Researchers seek to understand risks climate change poses for the Blue Ridge woodlands of Western North Carolina while many residents experience the disruption of extreme weather.
“I support Commissioners Brownie Newman and Jasmine Beach-Ferrara’s calls for the occupancy tax to be used for community needs vs. more tourism marketing.”
“Cataldo Perrone, spokesperson for Pratt & Whitney, was quoted in the Mountain Xpress as saying, ‘The military aircraft we power are engaged in defensive operations designed to help defend freedom around the world.’ I think we need to take a closer look at that claim.”
Uncertainty is a fact of life at nonprofits, especially with regard to funding. But local organizations are increasingly attuned to another uncertainty: how to prepare for the consequences that climate change will have on their work.
“These candidates have a proven record of support for addressing climate change and protecting our environment.”
“I believe Maggie will listen to and elevate the voices within our community and create an inclusive, collaborative environment so we together can tackle our community’s critical challenges, which span housing to city services to climate change impact. “
“Bill will work to investigate how Raytheon Technologies’ subsidiary Pratt & Whitney was approved for almost $100 million dollars in varied tax incentives to build a fossil-fuel-intensive airplane parts plant here.”
The late freeze in spring 2021 caused millions of dollars in damages throughout the region, as well as price hikes and supply chain issues for many local farmers and distributors. How worried should they be about WNC’s tumultuous weather?
Whether by hiking the debris flow pathway of a landslide or reading arcane scientific articles, Karin Rogers dedicates herself to understanding complex scientific data so she can translate that information for ordinary people to understand.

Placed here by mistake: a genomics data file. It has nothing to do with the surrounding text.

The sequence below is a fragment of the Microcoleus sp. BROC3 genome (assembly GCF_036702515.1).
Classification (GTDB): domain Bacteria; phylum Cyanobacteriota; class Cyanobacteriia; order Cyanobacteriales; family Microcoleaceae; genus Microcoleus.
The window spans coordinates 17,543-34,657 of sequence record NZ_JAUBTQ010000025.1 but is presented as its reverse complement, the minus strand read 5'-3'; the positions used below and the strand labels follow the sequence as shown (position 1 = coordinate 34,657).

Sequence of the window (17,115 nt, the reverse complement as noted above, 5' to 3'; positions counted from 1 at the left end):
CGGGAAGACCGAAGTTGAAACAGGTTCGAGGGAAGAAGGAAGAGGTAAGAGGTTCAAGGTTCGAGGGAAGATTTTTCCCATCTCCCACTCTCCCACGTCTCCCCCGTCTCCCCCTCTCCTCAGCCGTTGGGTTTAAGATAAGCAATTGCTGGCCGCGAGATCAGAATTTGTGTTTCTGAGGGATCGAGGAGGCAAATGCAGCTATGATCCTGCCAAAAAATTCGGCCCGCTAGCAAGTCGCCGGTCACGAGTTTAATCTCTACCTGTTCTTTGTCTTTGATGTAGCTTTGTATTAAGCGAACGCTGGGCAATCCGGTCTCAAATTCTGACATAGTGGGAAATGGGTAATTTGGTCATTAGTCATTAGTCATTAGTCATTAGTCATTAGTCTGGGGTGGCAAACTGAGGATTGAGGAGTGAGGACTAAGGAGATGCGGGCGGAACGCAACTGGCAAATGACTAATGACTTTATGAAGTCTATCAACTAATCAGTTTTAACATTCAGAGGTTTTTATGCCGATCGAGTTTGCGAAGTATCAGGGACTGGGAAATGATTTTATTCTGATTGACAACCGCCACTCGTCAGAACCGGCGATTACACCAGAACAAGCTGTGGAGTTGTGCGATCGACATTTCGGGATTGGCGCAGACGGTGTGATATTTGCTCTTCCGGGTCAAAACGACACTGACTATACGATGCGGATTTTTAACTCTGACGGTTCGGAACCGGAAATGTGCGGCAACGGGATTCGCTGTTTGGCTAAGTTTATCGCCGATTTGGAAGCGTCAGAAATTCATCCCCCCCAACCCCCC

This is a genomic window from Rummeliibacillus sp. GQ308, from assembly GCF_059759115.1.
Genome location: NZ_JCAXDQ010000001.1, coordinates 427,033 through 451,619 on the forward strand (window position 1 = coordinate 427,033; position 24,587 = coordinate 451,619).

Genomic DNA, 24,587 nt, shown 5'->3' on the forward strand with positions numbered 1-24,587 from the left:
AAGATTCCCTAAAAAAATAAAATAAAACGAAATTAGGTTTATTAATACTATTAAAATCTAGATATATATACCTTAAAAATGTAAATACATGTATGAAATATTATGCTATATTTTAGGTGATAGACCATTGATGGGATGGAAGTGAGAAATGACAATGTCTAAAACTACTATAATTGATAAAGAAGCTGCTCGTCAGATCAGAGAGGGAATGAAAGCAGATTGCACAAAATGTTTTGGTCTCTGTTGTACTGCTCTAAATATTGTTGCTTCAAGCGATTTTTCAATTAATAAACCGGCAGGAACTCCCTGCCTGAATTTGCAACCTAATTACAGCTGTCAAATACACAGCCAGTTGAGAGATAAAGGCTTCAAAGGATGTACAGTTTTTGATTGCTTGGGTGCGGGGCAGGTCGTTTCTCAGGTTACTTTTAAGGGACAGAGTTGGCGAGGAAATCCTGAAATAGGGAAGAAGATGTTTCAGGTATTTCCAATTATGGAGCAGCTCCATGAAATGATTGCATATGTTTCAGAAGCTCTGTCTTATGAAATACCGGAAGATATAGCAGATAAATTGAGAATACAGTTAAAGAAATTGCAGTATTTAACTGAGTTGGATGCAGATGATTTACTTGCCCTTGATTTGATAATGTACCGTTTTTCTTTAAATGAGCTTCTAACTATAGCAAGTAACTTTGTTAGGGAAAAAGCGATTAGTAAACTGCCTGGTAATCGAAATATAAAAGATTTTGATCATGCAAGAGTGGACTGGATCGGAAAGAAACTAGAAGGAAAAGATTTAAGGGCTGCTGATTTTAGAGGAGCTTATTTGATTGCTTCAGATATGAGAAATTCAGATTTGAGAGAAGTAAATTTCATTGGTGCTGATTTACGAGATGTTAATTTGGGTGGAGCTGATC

“Maggie Ullman Berthiaume is the only City Council candidate with environmental or climate credentials, and she has two qualities we need: 1) leadership on environmental issues and 2) a proven ability to work with the city.”
“Trees are our No. 1 defense against a warming world and, here in Asheville, we’re on a disturbing trend toward canopy loss. Every tree counts.”
“By the end of the decade, I predict that … Newbies who, in 2022, called out longtime residents as NIMBYs for opposing unbridled development will, by 2029, be NIMBYs themselves.”
The founder of Ray’s Weather Center speaks about the local forecast service’s growth over the years, how meteorologists handle the area’s tricky topography and what weather sayings carry a grain of truth.
In fiscal year 2019-20, the most recent year for which data is available, the city emitted the equivalent of roughly 18,000 metric tons of carbon dioxide. Its target for the year was approximately 15,600 metric tons of CO2, about 15% less than the actual figure.
White nose syndrome, a fungal disease first seen in Western North Carolina in 2011, has reduced some local bat populations by as much as 95%. And climate change poses a long-term challenge to their habitats and survival.
“Right now, there’s a historic opportunity to invest $3.5 trillion in our communities by passing the Build Back Better deal.”
“What is the point of envisioning the future if, when the future arrives, the plans are changed and can’t be counted on? People lose trust.”
“Providing tax inducements and infrastructure to bring industries here that are not part of the real solution, but are actually part of the ongoing problem, is something that those who truly seek peace, justice and sustainability cannot support.”
Starting Friday, Sept. 24, local organizations can submit projects in the following categories for grants from the federal funds: affordable housing, care for aging residents, climate change, city infrastructure, domestic violence prevention and assistance, food systems, homelessness services, public engagement, revenue losses, small business recovery and workforce development.
The largest single grant of $4 million will support broadband infrastructure expansion in unserved areas of the county. Brownie Newman, chair of the Buncombe County Board of Commissioners, said that investment would leverage an additional $6 million from the state of North Carolina and private broadband providers.